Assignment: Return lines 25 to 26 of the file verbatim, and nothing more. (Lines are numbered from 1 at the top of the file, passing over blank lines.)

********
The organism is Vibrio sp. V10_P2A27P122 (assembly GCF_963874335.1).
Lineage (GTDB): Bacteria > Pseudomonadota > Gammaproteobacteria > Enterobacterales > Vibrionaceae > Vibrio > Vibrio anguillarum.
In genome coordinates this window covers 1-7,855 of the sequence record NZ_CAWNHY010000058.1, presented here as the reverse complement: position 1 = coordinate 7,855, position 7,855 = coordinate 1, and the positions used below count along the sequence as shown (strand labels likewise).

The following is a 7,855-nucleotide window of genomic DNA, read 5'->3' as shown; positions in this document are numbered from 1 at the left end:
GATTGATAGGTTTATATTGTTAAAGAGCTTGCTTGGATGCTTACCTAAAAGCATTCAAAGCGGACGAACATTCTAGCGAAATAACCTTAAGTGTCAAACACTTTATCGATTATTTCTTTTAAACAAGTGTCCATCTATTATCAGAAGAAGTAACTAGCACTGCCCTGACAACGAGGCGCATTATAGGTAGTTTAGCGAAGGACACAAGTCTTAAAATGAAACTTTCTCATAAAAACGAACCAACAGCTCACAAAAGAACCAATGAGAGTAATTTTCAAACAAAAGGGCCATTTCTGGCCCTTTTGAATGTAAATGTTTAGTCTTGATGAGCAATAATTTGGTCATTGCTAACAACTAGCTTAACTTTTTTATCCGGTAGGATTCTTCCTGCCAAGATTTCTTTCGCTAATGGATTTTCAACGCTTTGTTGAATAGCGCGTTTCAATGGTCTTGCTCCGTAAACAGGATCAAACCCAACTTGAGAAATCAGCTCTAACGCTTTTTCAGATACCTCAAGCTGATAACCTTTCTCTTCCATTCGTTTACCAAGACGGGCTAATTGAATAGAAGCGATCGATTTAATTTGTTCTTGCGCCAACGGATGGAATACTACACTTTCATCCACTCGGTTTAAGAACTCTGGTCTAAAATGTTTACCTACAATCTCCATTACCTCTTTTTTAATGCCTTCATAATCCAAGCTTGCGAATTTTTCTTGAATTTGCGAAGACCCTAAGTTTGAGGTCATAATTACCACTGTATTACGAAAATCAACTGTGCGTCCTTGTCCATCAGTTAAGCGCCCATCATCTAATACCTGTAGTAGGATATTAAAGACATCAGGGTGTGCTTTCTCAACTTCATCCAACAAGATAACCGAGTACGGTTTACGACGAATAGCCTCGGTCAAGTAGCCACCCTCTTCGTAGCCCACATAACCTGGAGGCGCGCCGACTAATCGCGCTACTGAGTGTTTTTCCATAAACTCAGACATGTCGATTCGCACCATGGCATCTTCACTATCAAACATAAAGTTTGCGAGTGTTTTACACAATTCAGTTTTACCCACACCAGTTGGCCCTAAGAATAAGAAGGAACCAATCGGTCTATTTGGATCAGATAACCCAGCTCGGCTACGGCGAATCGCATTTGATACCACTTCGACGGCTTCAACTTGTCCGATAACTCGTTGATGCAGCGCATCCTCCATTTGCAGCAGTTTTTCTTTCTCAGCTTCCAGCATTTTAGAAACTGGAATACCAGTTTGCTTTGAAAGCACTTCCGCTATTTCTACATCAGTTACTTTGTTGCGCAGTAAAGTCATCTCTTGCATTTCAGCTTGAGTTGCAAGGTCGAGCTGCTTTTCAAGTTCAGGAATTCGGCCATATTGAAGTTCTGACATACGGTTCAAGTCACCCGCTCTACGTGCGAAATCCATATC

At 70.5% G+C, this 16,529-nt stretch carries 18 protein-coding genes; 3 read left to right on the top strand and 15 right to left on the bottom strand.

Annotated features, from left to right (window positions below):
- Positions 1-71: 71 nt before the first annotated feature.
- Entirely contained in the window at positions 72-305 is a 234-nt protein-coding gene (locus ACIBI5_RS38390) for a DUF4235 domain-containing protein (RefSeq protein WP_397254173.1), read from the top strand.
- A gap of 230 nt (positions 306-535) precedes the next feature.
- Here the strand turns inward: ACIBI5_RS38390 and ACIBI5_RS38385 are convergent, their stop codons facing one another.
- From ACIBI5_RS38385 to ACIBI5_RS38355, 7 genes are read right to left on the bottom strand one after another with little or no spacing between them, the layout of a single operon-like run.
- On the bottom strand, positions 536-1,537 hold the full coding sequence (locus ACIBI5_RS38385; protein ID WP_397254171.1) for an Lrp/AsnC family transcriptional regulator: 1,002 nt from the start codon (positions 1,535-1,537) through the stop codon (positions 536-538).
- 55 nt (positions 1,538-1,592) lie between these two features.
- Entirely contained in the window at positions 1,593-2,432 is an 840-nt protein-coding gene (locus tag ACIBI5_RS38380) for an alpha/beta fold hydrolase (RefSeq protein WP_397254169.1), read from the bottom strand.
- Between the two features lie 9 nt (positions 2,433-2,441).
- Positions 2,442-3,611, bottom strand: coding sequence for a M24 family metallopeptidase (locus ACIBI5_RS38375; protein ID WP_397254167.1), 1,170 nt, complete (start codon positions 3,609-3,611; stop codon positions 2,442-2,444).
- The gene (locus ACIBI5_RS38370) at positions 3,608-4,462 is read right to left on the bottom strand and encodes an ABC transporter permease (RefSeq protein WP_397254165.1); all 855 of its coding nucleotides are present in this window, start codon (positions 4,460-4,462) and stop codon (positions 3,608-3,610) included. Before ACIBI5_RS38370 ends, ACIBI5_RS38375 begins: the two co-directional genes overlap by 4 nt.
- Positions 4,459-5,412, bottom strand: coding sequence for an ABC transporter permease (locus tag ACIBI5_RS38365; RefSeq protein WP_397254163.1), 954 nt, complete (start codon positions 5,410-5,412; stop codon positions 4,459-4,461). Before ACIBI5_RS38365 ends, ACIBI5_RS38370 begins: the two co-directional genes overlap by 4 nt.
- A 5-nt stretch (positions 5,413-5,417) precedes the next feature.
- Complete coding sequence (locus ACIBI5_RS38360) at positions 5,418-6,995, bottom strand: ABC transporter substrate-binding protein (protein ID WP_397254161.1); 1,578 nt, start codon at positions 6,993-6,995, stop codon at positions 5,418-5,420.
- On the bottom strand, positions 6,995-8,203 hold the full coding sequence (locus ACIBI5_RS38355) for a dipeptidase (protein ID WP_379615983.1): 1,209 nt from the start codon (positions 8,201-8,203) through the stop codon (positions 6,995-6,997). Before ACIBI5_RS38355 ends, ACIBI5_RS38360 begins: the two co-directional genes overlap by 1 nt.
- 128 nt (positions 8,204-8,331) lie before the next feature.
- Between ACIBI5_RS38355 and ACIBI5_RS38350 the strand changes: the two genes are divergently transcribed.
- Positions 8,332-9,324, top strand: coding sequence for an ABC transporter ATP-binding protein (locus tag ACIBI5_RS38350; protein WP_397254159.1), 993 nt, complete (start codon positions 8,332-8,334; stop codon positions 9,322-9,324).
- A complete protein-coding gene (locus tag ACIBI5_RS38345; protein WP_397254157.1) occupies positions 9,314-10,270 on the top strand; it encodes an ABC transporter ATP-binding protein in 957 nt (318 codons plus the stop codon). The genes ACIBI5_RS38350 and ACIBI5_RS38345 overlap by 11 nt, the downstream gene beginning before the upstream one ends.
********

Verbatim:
- Positions 8,332-9,324, top strand: coding sequence for an ABC transporter ATP-binding protein (locus tag ACIBI5_RS38350; protein WP_397254159.1), 993 nt, complete (start codon positions 8,332-8,334; stop codon positions 9,322-9,324).
- A complete protein-coding gene (locus tag ACIBI5_RS38345; protein WP_397254157.1) occupies positions 9,314-10,270 on the top strand; it encodes an ABC transporter ATP-binding protein in 957 nt (318 codons plus the stop codon). The genes ACIBI5_RS38350 and ACIBI5_RS38345 overlap by 11 nt, the downstream gene beginning before the upstream one ends.